PATAAKHA | 29 September, 2018

B4U Motion Pictures, Kyta Productions and VB Films’ Pataakha (UA) is the story of two sisters who can’t stand the sight of each other.

Badki, real name Champa (Radhika Madan), and Chhutki, real name Genda (Sanya Malhotra), live in a small town of Rajasthan with their father (Vijay Raaz). Both the girls study in the same school. They fight like cats and dogs on the slightest pretext, abusing and even beating up one another. Their father is saddened by their constant fights.

Patel (Saanand Verma), a widower, is keen to marry any one of the two sisters. The father agrees to get one daughter married to Patel when he (Patel) gives the father a business loan after everyone else turns down his request. It is decided that Badki would marry Patel but on the day of the wedding, she elopes with her boyfriend, Jagan (Namit Das). The lecherous Patel now wants to marry Chhutki but she, too, elopes with her boyfriend, Vishnu (Abhishek Duhan), on the wedding day. To the horror of the forever-at-war sisters, it turns out that Jagan and Vishnu are real brothers who live with their grandmother (Usha Nagar).

Anyway, while the two sisters live with their grandmother-in-law, the jobs of Jagan and Vishnu take them to the city. Since Patel wants back the money he had lent Badki and Chhutki’s father right away, it falls upon Jagan and Vishnu to make arrangements for the same.

It turns out that for several years now, Badki and Chhutki have been living with the old lady while their husbands are away in the city, returning at intervals. Both, Badki and Chhutki, have a daughter each. It doesn’t seem likely that Badki and Chhutki would get to stay with their respective husbands any time soon. Their frustration grows.

Badki and Chhutki have promised their father that they would henceforth not fight with each other. Their friend, Dipper (Sunil Grover), comes visiting them one day and gives them an idea which would ensure that they would get to stay with their husbands. What is that idea? Do Badki and Chhutki agree with Dipper’s idea? What happens thereafter?

Charan Singh Pathik’s story is based on the real-life story of two sisters. But the writer has not bothered to explain why the two sisters hate each other so much. Besides, the manner in which the sisters fight will not be digested by a large chunk of the audience who may actually find the foul language they use for each other and the manner in which they beat up one another, repulsive. Vishal Bhardwaj’s screenplay is written with conviction but its universal acceptance is impossible. Rather, a very small section of the audience would be able to feel engaged in the drama which shows two sisters as being thirsty for each other’s blood, that too, for no solid or even any other reason. Why Dipper rejoices each time Badki and Chhutki get into a fight is also not clear because he doesn’t stand to gain anything. Yes, some of the fight scenes and other scenes are entertaining and even evoke laughter but the drama mostly is unpalatable. The second half dips quite a lot till Dipper arrives on the scene, from where it picks up again. But the pre-climax appears too farcical – and so does the climax.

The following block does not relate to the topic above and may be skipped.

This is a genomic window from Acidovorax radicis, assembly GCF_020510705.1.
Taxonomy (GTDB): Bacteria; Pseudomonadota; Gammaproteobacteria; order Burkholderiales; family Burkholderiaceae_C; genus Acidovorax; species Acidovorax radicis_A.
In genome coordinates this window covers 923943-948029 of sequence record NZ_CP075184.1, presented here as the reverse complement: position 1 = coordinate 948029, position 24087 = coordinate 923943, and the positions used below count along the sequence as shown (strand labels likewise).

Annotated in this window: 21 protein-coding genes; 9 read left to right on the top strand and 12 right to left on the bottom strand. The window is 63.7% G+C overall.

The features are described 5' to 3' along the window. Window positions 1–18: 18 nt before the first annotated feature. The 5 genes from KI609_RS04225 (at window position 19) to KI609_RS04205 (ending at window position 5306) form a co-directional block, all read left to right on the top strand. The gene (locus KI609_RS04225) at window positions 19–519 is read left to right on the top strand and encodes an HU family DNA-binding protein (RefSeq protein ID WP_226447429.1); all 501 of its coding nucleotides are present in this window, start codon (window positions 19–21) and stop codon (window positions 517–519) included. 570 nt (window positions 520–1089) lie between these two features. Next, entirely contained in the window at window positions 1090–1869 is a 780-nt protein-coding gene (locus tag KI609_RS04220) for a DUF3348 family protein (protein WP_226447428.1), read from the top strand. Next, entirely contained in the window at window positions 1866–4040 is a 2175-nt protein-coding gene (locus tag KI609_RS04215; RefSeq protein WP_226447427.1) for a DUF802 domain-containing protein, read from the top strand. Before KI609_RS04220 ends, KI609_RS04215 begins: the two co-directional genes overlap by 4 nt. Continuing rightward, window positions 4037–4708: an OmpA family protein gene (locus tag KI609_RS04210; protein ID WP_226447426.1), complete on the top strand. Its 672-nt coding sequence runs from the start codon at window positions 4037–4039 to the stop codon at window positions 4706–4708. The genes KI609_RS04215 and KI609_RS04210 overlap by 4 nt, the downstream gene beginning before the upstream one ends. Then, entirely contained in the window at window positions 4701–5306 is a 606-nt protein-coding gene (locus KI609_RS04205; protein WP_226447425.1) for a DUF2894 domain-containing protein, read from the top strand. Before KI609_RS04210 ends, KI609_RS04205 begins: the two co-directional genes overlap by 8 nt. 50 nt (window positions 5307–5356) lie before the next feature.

Vishal Bhardwaj’s dialogues are very good but because many of them are in chaste Rajasthani, they would not be understood too easily pan-India. Use of too many expletives would definitely put off ladies and family audiences.

Sanya Malhotra is excellent as Chhutki (Genda). She immerses herself completely into the character and delivers a splendid performance. She looks every inch the character she plays. Radhika Madan is first-rate as Badki (Champa). She makes a fantastic Bollywood debut and impresses a great deal with her free performance. Namit Das gives a fine and mature performance as Jagan. Abhishek Duhan is endearing in the role of Vishnu. His and Chhutki’s awkwardly spoken English dialogues are pretty entertaining. Sunil Grover is outstanding as Dipper. He is supremely natural and effortless. Vijay Raaz lives the role of the helpless and hapless father of Chhutki and Badki. He shines with his superb acting. Saanand Verma leaves a wonderful mark as Patel. Usha Nagar lends good support as Jagan and Vishnu’s grandmother. Sameer Khakhar is adequate as the sarpanch. Baby Advita Tank (as the 4-year-old Badki), baby Priyanshi Damani (as the 3-year-old Chhutki), baby Zoya Shah (as the 8-year-old Badki), baby Samriddhi Jain (as the young Chhutki), Kunal Teli (as Ballu), Kusum Gupta and Minakshi Parmar (both as the women at the fair), Chomina Beyong (as the Nepali wife of Patel), Ajay Kumar (as the eye surgeon), Bhuvnesh Shetty (as the ENT specialist), and the others provide the required support.

Vishal Bhardwaj’s direction is very good but both, his screenplay as well as narrative style, have very limited appeal. Had the film been a laugh riot, its appeal would’ve been huge. Vishal Bhardwaj’s music is nice but there’s not a single hit song. Gulzar’s lyrics are weighty. Vishal Bhardwaj’s background score is impactful. Choreography (Shabina Khan for ‘Balma’ and ‘Gali Gali’; Ganesh Acharya for ‘Hello Hello’) is fair. Ranjan Palit’s cinematography is very good. Harpal Singh Pali’s action and stunt scenes are truly realistic. Production designing (by Subrata Chakraborty and Amit Ray) is of a fine standard. A. Sreekar Prasad’s editing is sharp, but the film itself is slow and repetitive at places for no fault of the editor.

On the whole, Pataakha has some appeal for the gentry audience only. Too many four-letter words, too many dialogues in Rajasthani, and lack of justification for the fights will go against its box-office prospects. In other words, its fate at the ticket windows will be poor.

Released on 28-9-’18 at Inox (daily 4 shows) and other cinemas of Bombay thru Eros International. Publicity: so-so. Opening: quite dull. …….Also released all over. Opening was weak almost everywhere.